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FAA to update 'obsolete' rotorcraft certification rulesFAA to update ‘obsolete’ rotorcraft certification rules

The FAA has filed a notice of its intention to revise regulations dating to the 1960s that govern the certification of rotorcraft, noting that some technological advances “have rendered the regulations obsolete.”

Bell Helicopter unveiled the FCX-001, its first concept aircraft, at Heli-Expo 2017. Photo by Mike Collins.

The agency will accept public comments on its notice of proposed rulemaking until Jan. 30, 2018.

The regulations in question—the certification provisions of Part 27, Airworthiness Standards: Normal Category Rotorcraft; and Part 29, Airworthiness Standards: Transport Category Rotorcraft—no longer address “the extensive application of advancing technologies to rotorcraft,” the FAA said.

The agency currently deals with the gaps in regulatory coverage by issuing “reoccurring special conditions, equivalent level of safety findings (ELOS), and means of compliance (MOC) issue papers. This proposed rule would address these problem areas by updating those standards that cause unnecessary burdens in cost and time to both the FAA and the rotorcraft industry,” states the regulatory filing published Nov. 1.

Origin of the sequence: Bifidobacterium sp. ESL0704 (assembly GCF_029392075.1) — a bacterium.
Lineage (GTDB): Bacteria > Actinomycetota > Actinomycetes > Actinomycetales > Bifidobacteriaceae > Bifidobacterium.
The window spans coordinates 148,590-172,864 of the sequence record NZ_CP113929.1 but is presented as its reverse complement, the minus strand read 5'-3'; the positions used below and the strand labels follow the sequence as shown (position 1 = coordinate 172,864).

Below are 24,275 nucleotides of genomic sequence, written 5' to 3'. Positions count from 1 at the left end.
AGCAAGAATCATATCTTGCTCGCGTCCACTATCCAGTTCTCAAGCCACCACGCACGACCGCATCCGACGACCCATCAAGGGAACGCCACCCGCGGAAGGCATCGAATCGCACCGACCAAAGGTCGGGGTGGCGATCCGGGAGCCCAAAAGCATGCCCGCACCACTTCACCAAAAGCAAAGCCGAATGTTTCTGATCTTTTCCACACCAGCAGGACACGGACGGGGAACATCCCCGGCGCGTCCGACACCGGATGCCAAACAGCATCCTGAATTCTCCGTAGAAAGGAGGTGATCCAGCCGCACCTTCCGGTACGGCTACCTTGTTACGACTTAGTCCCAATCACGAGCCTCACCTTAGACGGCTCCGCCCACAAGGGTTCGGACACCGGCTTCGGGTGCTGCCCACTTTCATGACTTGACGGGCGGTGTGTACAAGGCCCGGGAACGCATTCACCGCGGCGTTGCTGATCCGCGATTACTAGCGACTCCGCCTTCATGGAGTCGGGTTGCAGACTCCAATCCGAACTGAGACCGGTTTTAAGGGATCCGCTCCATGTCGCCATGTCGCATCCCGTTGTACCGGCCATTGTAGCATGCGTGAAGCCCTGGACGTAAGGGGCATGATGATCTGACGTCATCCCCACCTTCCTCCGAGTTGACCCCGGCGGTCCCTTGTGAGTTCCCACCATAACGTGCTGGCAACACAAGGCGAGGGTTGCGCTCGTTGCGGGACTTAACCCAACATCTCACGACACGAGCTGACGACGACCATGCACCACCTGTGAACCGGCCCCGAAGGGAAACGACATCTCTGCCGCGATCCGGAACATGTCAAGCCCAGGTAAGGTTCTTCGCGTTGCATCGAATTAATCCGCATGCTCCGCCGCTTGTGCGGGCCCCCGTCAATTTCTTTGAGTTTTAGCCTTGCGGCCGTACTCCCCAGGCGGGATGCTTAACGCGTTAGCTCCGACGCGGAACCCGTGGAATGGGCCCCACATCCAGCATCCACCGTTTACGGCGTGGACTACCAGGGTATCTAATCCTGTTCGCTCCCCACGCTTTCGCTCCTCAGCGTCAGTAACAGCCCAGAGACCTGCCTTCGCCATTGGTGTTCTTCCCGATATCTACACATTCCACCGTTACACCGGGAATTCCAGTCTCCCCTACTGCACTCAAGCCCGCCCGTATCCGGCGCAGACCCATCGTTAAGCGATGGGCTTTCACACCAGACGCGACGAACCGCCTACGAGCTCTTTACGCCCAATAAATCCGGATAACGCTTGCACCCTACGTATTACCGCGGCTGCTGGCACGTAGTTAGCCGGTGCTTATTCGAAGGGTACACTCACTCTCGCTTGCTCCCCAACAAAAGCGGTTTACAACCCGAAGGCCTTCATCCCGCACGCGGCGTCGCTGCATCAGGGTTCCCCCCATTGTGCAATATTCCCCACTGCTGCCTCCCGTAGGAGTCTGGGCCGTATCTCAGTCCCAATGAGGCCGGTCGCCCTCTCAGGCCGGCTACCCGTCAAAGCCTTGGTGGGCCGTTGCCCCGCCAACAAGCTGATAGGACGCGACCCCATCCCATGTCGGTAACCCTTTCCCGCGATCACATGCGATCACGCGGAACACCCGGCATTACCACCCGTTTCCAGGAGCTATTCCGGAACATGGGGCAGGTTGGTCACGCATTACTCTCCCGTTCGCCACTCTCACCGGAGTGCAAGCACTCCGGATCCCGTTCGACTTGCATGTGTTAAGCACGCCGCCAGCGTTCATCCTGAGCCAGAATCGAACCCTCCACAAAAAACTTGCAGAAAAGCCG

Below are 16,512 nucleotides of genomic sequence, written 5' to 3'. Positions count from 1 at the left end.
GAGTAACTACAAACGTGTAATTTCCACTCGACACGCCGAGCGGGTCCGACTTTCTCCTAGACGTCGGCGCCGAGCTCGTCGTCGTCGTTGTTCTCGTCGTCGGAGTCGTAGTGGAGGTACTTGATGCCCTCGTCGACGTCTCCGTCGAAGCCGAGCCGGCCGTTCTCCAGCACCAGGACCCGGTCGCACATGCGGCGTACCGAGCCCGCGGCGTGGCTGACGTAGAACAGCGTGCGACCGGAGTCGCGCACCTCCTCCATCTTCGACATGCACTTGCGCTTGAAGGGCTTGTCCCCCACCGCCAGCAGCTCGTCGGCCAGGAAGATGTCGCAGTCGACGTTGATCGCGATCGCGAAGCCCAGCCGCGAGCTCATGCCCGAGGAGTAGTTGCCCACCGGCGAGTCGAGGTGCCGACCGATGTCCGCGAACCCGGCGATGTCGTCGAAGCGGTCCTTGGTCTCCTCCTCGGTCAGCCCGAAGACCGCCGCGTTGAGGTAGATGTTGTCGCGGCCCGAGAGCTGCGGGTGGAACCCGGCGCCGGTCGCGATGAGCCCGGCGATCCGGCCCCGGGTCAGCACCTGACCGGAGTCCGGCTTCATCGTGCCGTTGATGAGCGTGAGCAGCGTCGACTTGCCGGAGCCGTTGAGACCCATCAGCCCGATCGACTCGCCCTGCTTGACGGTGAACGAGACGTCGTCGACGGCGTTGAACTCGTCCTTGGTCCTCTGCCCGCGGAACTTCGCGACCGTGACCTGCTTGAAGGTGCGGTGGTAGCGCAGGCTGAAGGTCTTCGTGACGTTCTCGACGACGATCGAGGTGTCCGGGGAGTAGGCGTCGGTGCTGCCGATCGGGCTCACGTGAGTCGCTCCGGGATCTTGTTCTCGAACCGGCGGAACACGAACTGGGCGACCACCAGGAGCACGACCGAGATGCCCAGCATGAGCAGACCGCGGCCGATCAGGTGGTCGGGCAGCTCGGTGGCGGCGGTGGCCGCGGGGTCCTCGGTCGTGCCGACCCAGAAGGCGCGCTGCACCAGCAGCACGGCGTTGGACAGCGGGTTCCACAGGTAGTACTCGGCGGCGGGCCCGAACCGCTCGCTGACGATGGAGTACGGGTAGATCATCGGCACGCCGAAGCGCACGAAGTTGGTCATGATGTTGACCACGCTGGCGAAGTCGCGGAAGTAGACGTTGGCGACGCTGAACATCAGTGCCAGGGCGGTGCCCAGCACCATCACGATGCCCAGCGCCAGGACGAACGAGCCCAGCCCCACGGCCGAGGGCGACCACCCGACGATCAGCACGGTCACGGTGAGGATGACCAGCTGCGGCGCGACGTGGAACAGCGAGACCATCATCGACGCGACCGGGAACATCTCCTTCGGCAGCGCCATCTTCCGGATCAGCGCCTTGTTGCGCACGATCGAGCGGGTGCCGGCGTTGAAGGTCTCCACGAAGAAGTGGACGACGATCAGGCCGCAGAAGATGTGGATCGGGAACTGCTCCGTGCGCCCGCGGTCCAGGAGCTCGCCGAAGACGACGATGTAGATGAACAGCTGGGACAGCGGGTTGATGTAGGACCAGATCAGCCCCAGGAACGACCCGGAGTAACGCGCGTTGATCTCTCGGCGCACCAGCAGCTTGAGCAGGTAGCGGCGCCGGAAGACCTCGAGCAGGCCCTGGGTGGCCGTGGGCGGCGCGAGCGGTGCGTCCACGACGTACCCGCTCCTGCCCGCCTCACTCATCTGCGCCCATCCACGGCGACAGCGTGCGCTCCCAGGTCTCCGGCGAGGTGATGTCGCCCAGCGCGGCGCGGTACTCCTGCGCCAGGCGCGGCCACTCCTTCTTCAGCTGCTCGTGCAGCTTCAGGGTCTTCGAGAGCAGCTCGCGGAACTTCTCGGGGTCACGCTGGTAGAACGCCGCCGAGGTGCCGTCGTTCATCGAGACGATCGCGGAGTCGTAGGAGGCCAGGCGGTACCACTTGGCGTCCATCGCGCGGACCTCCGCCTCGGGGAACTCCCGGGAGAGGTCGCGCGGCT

It notes, “In some cases, advancements in technology have rendered the regulations obsolete.”

The FAA intends to use the same methods now in place for assuring compliance, “and there would be a reduced burden through clarification of the safety requirements for the installed systems.”

The FAA highlighted technological advances in several design areas including flight-control automation as areas in need of revision.

“The rotorcraft autopilot systems of previous years controlled only altitude, attitude, and heading. The more advanced autopilot systems also control airspeed, vertical speed, and hover,” it said, acknowledging that changes in the marketplace suggest that the flight-control automation trend will continue.

The proposed rule also would incorporate safety recommendations issued in 2014 by the National Transportation Safety Board on compliance methods “used to certificate in-service lithium-ion battery aircraft installations” for rotorcraft. The NTSB recommendations also called for developing new safety-practices policies including establishment of a panel of technical experts to advise on compliance.

Members who wish to comment on the proposed revisions identified by docket number FAA-2017-0990 may do so by Jan. 30, 2018 online or by mail to Docket Operations, M-30; U.S. Department of Transportation (DOT), 1200 New Jersey Avenue SE, Room W12-140, West Building Ground Floor, Washington, DC 20590-0001.

Topics: Helicopter, FAA Information and Services

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